“One of the year’s most pleasant surprise packages, and it’s a film that’ll have a few of us – including your trusty reviewer – paying more attention to rumours that the mother-in-law has been trying to put on you since the day you met” – Clint Morris
Kate Hudson, Gena Rowlands, John Hurt, Peter Sarsgaard
Not unlike the titular tool in Kate Hudson’s new movie, not every door gets a look-in within “The Skeleton Key” but there are some surprises behind those that are opened though – in turn, almost making up for the safe treading the film does in it’s opening half.
Caroline (Kate Hudson – looking more and more like her mother, Goldie, everyday)
Snags a new job as a live-in nurse caring for the sick husband (a mostly mute, John Hurt) of a cantankerous elderly woman (Gena Rowlands) at their run-down outsized mansion on the outskirts of New Orleans.
Caroline, a bit of a snoop, decides to have a look around the house, and stumbles upon the rather spooky attic. There, she discovers leftovers from the previous owners – a couple of servants who delved into black magic – and gets inopportunely interested. Who were they? Do they have something to do with the sick hubby’s stroke? Why can’t Caroline put up any mirrors in the house? And what’s with the old guy scrawling ‘help me’ across his bed-sheets?
A much more imaginative thriller than what Hollywood’s served up lately – mercifully, it’s not a remake of an old spookfest for once either, but something original – Iain Softley’s The Skeleton Key might be still insolently Hollywood – scares you can see coming from a reel away, fairly controlled performances, and the odd expected plot twist – but a lot of it is also quite inimitable.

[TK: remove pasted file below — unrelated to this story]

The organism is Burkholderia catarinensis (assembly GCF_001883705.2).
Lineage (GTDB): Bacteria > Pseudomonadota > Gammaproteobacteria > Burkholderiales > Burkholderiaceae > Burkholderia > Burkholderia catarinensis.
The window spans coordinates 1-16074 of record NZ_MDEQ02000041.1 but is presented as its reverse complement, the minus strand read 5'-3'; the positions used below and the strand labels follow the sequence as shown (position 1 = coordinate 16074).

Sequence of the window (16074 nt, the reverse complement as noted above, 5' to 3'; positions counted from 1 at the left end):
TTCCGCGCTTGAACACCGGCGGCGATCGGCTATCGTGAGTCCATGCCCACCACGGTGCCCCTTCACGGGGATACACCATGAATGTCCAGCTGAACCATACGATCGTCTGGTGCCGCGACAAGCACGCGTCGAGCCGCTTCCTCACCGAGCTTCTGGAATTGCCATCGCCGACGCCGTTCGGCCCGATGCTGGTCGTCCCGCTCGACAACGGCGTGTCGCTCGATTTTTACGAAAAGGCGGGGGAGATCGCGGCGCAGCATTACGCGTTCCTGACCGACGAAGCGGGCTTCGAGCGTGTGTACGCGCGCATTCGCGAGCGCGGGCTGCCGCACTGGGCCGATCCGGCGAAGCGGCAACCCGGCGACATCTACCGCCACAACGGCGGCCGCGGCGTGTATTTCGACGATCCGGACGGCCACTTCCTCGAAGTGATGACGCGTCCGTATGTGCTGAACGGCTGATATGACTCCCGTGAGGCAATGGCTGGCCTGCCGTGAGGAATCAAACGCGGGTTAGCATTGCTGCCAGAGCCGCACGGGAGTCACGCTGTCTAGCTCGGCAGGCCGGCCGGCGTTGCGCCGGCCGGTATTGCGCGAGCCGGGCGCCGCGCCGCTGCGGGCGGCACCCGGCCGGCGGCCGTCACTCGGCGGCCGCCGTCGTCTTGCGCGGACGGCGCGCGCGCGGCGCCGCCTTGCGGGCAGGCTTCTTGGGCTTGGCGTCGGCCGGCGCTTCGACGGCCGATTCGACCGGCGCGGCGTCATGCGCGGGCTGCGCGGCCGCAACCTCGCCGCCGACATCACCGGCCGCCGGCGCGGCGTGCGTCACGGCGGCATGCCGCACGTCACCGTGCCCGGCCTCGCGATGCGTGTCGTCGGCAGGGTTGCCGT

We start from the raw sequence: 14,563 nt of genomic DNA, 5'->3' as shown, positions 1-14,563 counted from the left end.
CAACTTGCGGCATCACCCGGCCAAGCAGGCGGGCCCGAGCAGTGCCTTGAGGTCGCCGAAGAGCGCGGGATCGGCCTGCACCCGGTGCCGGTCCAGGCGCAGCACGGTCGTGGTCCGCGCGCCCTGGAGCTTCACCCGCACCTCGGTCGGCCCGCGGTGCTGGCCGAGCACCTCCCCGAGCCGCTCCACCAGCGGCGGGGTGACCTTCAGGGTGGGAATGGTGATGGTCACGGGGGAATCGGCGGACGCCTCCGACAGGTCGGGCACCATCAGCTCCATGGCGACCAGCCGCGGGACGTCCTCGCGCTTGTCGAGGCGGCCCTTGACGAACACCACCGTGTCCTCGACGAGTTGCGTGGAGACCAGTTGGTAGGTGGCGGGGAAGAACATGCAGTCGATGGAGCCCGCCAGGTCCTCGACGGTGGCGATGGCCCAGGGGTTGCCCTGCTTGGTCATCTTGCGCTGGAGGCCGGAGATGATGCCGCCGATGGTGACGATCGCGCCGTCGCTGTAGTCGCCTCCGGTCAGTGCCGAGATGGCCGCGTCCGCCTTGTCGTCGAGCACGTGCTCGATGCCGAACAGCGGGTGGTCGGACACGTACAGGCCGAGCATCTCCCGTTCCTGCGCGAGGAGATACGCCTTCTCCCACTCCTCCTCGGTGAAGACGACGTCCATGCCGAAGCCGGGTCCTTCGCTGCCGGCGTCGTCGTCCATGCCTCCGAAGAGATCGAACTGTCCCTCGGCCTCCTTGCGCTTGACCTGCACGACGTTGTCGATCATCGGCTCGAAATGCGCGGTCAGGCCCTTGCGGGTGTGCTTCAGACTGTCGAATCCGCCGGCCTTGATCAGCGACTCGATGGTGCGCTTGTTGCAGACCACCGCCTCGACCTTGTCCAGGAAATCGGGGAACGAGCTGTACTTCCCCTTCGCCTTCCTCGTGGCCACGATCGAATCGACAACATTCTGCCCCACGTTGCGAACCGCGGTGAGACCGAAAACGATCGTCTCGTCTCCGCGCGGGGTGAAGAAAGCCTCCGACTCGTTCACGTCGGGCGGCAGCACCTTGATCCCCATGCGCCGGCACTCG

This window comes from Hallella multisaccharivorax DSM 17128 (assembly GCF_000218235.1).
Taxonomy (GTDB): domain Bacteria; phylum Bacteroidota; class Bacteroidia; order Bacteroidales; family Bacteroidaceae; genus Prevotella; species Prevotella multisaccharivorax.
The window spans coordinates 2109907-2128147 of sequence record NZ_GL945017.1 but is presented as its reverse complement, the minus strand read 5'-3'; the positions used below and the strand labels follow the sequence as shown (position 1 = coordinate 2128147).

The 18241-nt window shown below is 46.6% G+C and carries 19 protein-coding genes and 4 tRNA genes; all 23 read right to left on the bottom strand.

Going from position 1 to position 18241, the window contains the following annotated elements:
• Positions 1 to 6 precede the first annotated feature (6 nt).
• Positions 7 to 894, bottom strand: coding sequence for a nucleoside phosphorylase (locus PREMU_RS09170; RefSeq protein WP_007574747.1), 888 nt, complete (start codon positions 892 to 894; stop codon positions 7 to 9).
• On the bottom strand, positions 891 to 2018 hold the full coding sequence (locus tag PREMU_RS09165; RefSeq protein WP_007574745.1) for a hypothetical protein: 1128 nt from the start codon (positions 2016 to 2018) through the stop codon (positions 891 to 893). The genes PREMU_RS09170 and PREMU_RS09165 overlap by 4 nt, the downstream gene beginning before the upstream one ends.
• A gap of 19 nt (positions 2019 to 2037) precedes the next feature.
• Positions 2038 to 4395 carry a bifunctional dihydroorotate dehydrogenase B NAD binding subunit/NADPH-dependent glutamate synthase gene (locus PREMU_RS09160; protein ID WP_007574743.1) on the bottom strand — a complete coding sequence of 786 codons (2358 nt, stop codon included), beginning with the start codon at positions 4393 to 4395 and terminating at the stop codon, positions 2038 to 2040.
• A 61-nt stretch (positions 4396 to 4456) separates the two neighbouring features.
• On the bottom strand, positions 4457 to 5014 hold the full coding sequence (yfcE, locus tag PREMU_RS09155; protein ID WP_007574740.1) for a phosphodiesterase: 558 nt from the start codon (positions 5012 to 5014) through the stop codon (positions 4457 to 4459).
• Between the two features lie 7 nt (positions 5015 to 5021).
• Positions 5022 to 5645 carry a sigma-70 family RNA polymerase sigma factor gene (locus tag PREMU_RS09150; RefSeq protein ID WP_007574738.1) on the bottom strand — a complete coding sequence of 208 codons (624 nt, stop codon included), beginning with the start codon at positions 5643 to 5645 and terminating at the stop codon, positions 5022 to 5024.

From its fairly innovative storyline to its hard-to-guess outcome, it’s a film that – although could’ve been better, with an extra oil and grease near the middle – both enthrals and satisfies.
It’s a rare case of film exceeding trailer, and in today’s world where ‘preview puts cheeks on seats’ – that’s an atypical thing (Slap on the wrist for the studio trying to market it as a horror film too, when it’s no more than a nail-biting whodunit).
Points, no doubt, go to screenwriter Ehren Kruger, who penned Hollywood’s impressive remake of “The Ring”, a couple of years ago. Here, he’s also put together a film that’s as justifiably captivating as it is creepy. If only his middle-act had been as engrossing as his first and third – he’d have an even better movie.
Though the performances are quite good – Rowlands is obviously having a great time here – the motivations of their characters mightn’t ring true for some. Hudson’s character, for one, seems to lack a healthy dose of logic.
Still, “The Skeleton Key” is one of the year’s most pleasant surprise packages, and it’s a film that’ll have a few of us – including your trusty reviewer – paying more attention to rumours that the mother-in-law has been trying to put on you since the day you met.
There’s a great batch of extras on the DVD. Seems there’s a featurette for every little aspect of the movie – from the music, to Hudson’s past, and casting all the characters – but just press the ‘play all’ button to let them run one after the other, plus an OK commentary from the director and a bunch of deleted scenes (my least fave of any extras offering these days – they’re just a waste of time).
Reviewer : Clint Morris